Definition for NEV'ER

NEV'ER, adv. [Sax. næfre; ne, not, and æfre, ever.]

  1. Not ever; not at any time; at no time. It refers to the past or the future. This man was never at Calcutta; he will never be there.
  2. It has a particular use in the following sentences, Ask me never so much dower and gift. Gen. xxxiv. Which will not hearken to the voice of charmers, charming never so wisely. Ps. lviii. A fear of battery, – though never so well grounded, is no duress. Blackstone. This is genuine English use of never, found in our Saxon authors, and it ought to be retained. “Ask me so much dower as never was done;” that is, dower to any extent. The practice of using ever in such phrases is corrupt. It not only destroys the force but the propriety of the phrase. Burke. Camden. Washington. Goldsmith. Hooke.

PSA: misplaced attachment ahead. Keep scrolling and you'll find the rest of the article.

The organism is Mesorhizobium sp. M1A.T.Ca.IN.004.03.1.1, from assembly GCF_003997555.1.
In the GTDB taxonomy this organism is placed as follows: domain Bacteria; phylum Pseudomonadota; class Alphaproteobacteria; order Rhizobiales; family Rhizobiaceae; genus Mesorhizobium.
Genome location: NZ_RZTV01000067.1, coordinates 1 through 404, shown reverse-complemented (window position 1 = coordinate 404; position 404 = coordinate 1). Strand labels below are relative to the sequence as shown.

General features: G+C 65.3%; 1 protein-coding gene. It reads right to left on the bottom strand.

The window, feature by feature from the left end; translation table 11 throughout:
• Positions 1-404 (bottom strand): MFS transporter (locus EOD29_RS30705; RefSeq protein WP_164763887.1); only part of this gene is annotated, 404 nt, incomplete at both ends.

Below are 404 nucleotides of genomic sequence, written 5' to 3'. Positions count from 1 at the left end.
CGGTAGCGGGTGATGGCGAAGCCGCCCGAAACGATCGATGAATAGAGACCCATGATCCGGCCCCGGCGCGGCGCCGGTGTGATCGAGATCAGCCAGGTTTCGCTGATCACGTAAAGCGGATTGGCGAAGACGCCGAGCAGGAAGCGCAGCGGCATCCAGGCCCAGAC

3. In no degree; not. Whoever has a friend to guide him, may carry his eyes in another man's head, and yet see never the worse. South.
  4. It is used for not. He answered him never a word; that is, not ever. This use is not common.
  5. It is much used in composition; as, in never-ending, never-failing, never-dying, never-ceasing, never-fading; but in all such compounds, never retains its true meaning.

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